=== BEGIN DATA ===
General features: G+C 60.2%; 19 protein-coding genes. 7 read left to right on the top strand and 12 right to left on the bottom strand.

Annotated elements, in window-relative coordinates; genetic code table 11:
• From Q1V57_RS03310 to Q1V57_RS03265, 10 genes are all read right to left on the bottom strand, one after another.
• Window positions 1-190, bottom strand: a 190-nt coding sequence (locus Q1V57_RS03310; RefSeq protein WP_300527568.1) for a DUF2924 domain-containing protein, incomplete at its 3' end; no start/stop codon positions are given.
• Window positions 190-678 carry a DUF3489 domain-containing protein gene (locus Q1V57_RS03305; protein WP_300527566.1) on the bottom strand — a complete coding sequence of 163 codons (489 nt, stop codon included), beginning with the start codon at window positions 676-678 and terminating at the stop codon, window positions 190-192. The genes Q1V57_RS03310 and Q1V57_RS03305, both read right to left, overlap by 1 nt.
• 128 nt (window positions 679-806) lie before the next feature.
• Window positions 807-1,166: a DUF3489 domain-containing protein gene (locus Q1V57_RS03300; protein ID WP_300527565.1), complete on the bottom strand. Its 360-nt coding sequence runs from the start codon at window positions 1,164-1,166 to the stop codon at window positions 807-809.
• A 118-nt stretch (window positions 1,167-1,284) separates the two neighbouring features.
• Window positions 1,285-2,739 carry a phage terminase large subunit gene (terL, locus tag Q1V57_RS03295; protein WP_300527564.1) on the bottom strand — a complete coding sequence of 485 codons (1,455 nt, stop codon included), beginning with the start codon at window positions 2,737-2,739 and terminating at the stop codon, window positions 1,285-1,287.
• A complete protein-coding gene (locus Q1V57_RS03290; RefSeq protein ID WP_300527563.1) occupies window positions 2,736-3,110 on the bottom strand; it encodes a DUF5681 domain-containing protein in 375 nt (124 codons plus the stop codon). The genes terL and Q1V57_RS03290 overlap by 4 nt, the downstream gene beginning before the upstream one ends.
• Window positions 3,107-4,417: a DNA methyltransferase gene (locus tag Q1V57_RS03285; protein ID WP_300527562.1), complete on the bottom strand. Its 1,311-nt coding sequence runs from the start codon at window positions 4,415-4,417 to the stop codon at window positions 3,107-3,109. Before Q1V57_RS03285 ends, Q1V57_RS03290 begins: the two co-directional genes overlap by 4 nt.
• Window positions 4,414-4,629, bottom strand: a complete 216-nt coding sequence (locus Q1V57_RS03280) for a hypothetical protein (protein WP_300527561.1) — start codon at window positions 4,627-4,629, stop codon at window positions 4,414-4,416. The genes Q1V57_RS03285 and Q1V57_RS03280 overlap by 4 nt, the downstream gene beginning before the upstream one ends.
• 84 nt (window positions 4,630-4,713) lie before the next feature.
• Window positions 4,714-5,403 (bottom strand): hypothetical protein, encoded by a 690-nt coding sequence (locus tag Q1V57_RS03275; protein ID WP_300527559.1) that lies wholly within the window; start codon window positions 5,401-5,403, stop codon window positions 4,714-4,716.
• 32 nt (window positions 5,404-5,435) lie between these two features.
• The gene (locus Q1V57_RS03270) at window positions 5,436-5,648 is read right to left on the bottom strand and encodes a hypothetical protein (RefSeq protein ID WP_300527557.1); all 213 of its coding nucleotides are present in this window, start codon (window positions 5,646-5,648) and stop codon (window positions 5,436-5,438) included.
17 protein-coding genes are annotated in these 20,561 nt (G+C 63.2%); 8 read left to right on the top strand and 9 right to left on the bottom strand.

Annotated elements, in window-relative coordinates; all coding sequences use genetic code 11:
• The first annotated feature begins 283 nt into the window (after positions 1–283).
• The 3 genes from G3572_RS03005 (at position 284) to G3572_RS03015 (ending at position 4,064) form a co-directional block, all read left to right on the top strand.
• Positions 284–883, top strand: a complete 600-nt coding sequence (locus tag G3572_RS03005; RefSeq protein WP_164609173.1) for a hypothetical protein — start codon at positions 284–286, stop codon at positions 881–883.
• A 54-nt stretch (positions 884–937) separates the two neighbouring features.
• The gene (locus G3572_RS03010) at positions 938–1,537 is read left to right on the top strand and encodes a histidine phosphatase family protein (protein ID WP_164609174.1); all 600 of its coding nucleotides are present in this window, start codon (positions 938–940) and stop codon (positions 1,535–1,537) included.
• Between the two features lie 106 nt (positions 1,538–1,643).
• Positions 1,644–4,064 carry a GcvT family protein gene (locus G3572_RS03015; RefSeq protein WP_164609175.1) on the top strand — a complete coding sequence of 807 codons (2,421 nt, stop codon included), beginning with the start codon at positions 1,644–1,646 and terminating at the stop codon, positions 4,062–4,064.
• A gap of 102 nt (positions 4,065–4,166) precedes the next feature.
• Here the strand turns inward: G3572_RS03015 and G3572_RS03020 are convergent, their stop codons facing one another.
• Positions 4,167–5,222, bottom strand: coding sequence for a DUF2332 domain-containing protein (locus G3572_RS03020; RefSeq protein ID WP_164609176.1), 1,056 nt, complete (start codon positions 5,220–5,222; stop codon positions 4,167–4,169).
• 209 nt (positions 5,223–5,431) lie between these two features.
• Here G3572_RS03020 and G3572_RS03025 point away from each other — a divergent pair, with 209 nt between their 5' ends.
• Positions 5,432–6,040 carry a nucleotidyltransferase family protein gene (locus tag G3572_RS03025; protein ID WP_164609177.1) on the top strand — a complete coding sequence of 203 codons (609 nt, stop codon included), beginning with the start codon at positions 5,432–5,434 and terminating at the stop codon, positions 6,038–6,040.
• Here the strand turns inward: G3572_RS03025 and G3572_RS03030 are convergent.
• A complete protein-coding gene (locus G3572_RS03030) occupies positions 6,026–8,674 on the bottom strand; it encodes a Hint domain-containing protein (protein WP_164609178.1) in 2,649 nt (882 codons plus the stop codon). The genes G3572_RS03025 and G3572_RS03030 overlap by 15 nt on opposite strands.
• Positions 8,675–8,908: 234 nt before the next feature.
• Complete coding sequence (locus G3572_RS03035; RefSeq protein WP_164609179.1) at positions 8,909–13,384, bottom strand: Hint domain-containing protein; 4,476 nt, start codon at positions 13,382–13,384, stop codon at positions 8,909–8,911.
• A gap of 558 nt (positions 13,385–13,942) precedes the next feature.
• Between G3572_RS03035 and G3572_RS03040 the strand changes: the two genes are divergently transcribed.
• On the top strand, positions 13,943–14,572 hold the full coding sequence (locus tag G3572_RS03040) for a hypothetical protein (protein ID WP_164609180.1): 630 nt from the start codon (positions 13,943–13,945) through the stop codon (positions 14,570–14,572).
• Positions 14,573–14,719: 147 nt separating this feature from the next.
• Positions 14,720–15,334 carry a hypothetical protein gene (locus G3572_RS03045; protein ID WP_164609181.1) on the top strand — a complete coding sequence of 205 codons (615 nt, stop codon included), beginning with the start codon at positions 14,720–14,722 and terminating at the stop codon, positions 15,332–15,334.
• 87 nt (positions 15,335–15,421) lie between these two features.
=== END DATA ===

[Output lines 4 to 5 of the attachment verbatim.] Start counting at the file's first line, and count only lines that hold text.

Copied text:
• Window positions 1-190, bottom strand: a 190-nt coding sequence (locus Q1V57_RS03310; RefSeq protein WP_300527568.1) for a DUF2924 domain-containing protein, incomplete at its 3' end; no start/stop codon positions are given.
• Window positions 190-678 carry a DUF3489 domain-containing protein gene (locus Q1V57_RS03305; protein WP_300527566.1) on the bottom strand — a complete coding sequence of 163 codons (489 nt, stop codon included), beginning with the start codon at window positions 676-678 and terminating at the stop codon, window positions 190-192. The genes Q1V57_RS03310 and Q1V57_RS03305, both read right to left, overlap by 1 nt.